Human Rights

2012 Arrests in Land Disputes Highest in Five Years

Boeung Kak lake resident Yorm Bopha arrives for a hearing in the Appeal Court in the capital city Phnom Penh November 7, 2012.Boeung Kak lake resident Yorm Bopha arrives for a hearing in the Appeal Court in the capital city Phnom Penh November 7, 2012.
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Boeung Kak lake resident Yorm Bopha arrives for a hearing in the Appeal Court in the capital city Phnom Penh November 7, 2012.
Boeung Kak lake resident Yorm Bopha arrives for a hearing in the Appeal Court in the capital city Phnom Penh November 7, 2012.
Kong SothanarithVOA Khmer
PHNOM PENH - Some 200 people were arrested in land disputes in Cambodia in 2012, local human rights groups reported Wednesday.

That’s nearly twice the number for 2011, and is the highest number in five years, according to the rights group Adhoc, underscoring continued use of the courts for the prosecution of activists and villagers caught up in land grabs, forced evictions and other disputes as Cambodia continues to develop.

“More than 1,000 people have been persecuted and arrested in land disputes since 2007,” said Chan Saveth, a senior investigator for Adhoc. “The increase in the amount of arrests is because old issues have not been solved for most of the cases.”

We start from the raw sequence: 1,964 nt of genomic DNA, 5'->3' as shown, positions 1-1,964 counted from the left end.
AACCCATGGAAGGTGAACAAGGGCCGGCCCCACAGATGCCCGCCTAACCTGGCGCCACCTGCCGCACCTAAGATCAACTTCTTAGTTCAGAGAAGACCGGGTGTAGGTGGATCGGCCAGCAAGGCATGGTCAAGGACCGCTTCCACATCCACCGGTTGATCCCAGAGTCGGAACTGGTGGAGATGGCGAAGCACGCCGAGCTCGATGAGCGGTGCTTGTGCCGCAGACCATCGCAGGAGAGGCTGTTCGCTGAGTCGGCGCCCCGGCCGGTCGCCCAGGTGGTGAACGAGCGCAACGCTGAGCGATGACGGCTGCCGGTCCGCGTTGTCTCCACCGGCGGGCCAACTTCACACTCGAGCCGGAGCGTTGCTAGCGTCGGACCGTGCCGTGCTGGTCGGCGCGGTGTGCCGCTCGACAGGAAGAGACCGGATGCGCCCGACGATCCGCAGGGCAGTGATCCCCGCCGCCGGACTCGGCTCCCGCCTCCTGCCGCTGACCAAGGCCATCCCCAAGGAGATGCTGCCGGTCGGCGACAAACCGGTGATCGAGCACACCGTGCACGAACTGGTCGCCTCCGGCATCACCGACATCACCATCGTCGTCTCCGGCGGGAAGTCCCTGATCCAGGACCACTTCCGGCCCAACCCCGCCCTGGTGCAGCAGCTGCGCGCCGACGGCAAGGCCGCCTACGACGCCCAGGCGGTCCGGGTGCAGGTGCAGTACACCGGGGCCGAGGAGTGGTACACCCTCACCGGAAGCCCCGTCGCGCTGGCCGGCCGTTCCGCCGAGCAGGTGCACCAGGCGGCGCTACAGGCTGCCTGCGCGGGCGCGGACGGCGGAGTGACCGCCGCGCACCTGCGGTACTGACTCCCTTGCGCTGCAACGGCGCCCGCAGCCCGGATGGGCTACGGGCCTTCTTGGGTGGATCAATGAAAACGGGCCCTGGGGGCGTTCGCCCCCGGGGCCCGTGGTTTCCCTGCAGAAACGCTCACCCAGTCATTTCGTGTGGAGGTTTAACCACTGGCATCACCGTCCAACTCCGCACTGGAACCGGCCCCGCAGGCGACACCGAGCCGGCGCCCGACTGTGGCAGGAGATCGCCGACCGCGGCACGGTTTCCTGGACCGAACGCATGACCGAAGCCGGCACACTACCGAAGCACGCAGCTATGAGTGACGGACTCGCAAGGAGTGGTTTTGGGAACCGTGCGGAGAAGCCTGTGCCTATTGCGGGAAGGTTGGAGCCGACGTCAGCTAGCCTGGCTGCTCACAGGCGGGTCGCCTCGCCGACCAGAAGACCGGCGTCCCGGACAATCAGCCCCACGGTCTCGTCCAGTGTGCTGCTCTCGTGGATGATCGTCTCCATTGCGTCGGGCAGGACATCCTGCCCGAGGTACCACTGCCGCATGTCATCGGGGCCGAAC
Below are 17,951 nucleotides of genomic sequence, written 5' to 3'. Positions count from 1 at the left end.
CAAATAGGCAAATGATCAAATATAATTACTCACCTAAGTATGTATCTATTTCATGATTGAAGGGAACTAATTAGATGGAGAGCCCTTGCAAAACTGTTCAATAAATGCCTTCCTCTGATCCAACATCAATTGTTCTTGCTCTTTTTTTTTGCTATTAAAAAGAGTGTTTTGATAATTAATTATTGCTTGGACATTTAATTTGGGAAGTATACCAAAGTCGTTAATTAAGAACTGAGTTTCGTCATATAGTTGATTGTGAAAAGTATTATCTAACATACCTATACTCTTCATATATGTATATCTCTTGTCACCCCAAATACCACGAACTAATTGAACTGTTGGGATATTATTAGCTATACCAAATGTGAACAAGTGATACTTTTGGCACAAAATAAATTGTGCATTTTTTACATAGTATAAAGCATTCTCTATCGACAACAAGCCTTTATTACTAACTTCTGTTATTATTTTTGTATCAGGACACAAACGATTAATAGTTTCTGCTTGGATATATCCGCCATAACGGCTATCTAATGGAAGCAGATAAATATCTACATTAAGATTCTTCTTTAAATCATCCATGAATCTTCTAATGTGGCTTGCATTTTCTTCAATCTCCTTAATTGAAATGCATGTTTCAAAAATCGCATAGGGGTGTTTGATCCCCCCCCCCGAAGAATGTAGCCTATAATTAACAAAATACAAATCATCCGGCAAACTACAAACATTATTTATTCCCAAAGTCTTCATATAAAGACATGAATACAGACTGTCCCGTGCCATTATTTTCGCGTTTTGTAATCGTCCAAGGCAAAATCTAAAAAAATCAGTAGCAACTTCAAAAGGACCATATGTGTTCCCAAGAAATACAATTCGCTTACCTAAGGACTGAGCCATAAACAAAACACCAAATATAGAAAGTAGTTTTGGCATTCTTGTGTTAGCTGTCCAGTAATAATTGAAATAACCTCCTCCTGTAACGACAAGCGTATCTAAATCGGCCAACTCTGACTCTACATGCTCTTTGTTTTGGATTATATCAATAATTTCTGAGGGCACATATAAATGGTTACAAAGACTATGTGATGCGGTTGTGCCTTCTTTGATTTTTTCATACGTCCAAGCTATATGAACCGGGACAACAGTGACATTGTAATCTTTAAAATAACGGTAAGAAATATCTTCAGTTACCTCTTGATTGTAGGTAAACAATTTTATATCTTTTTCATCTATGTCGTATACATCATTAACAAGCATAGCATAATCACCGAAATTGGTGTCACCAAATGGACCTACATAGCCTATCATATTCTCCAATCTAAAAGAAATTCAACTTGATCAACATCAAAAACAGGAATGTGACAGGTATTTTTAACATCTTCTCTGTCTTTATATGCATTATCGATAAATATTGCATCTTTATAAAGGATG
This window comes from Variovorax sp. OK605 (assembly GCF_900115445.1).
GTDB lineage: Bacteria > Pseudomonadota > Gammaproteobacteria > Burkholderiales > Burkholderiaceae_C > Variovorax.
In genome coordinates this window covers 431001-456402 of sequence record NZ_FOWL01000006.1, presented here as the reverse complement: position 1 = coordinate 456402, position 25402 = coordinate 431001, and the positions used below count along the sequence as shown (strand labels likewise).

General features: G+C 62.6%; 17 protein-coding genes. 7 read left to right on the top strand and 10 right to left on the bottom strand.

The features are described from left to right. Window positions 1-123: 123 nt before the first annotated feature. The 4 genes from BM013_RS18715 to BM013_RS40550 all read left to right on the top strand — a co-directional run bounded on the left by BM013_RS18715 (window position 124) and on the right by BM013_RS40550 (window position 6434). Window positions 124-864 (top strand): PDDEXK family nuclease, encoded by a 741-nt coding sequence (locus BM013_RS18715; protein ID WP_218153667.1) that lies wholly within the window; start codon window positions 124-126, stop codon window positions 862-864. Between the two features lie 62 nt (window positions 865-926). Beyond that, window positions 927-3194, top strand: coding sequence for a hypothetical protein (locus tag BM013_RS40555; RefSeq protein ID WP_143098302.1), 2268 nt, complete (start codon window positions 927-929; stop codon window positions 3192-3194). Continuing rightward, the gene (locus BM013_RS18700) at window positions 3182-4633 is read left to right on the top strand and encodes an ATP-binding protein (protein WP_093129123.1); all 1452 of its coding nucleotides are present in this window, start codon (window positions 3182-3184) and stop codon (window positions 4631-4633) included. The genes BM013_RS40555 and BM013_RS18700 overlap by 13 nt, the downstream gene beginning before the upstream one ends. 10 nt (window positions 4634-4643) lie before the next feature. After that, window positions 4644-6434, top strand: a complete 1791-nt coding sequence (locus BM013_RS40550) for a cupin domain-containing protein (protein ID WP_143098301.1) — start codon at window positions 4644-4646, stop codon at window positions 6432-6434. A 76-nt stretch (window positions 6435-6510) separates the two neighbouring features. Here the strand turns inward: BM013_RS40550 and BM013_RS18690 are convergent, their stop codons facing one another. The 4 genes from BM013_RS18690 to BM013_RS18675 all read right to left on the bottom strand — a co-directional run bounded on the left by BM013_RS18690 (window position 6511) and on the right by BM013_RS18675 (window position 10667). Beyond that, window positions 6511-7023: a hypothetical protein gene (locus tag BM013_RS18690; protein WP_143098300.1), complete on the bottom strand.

Ongoing urban and rural development have meant an increase in the number of forced evictions and land disputes across the country, from residential and commercial developments in cities to economic land concessions in the countryside. The resulting disputes have become a nettling problem for national and local authorities, with demonstrations increasing and often leading to violent clashes with police or other authorities.

Government spokesman Phay Siphan said authorities are working to provide proper land titles and that overall development is good for Cambodia.

“Millions of people benefit from this policy,” he said. “Patience is needed.”
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